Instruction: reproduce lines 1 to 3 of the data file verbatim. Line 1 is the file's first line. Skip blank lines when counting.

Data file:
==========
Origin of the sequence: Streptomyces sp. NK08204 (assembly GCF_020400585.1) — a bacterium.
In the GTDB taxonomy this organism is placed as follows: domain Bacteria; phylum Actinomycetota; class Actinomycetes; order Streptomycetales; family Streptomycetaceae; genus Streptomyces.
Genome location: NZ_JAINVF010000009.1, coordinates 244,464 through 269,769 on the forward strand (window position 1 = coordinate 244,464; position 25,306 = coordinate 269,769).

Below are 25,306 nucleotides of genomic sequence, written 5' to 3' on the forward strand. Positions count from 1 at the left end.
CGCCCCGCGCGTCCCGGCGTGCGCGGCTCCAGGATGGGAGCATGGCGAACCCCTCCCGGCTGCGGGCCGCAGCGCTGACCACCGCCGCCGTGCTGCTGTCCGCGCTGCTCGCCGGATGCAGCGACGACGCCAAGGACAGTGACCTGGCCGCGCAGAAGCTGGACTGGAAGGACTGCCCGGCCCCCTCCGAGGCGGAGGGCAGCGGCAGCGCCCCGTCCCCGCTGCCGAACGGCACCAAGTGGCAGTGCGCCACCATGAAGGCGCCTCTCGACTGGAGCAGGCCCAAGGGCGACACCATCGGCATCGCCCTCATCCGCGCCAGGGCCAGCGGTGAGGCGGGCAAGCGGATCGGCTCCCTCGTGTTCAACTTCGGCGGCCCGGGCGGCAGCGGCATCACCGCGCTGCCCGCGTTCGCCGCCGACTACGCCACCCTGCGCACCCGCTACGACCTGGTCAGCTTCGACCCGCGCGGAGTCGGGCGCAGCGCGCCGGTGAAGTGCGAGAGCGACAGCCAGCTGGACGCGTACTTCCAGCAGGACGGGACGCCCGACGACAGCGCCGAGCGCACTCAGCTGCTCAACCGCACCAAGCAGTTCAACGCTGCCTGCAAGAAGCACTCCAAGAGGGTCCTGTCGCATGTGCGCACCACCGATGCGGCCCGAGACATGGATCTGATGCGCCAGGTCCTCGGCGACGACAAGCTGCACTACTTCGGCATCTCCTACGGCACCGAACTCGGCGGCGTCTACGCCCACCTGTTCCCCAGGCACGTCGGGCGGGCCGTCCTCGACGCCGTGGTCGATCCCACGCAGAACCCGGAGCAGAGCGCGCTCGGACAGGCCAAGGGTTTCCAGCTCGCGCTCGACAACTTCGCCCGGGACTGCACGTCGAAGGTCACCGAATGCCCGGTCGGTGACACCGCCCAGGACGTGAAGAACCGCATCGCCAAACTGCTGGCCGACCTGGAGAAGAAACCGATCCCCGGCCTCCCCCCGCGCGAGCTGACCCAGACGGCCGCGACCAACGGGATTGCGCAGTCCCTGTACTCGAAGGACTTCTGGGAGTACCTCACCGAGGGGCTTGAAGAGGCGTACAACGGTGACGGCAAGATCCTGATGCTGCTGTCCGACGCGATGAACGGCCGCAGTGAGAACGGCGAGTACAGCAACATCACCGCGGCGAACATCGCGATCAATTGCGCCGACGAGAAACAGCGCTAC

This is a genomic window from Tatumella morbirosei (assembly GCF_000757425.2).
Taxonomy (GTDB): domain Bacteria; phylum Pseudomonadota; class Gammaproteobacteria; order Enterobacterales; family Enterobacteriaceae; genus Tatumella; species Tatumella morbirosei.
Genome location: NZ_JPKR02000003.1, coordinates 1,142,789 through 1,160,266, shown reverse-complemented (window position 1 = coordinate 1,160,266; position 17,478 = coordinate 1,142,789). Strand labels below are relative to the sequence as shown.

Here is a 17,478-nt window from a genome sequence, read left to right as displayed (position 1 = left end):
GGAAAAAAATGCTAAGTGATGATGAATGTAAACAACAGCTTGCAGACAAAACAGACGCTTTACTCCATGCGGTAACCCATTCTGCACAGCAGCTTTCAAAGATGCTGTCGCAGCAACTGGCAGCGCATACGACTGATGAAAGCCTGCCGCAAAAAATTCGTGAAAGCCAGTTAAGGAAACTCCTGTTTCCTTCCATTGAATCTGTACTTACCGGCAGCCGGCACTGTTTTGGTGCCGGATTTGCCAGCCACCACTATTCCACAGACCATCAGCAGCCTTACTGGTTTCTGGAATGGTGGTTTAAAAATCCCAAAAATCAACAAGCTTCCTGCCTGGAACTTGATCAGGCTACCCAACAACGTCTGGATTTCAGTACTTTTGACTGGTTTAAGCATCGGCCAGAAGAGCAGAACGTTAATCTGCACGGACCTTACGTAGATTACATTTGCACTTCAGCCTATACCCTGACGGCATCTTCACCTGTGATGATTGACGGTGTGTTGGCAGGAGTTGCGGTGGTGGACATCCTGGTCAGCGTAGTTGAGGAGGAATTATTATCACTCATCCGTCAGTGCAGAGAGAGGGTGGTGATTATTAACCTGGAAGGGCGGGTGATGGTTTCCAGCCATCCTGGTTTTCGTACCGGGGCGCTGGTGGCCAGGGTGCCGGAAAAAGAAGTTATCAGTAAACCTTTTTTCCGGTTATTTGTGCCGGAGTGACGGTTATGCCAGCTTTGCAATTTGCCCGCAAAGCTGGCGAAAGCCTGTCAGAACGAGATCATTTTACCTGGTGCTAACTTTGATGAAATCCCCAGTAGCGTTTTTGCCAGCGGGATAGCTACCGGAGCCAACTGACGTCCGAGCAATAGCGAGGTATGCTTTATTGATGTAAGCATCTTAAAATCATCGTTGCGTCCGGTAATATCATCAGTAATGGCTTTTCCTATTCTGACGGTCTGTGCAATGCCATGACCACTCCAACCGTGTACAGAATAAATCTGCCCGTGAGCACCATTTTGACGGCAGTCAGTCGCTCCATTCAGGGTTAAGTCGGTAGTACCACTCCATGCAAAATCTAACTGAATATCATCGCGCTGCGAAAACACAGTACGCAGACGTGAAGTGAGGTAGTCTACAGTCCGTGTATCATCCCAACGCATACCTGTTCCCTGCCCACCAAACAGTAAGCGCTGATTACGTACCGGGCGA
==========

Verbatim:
Origin of the sequence: Streptomyces sp. NK08204 (assembly GCF_020400585.1) — a bacterium.
In the GTDB taxonomy this organism is placed as follows: domain Bacteria; phylum Actinomycetota; class Actinomycetes; order Streptomycetales; family Streptomycetaceae; genus Streptomyces.
Genome location: NZ_JAINVF010000009.1, coordinates 244,464 through 269,769 on the forward strand (window position 1 = coordinate 244,464; position 25,306 = coordinate 269,769).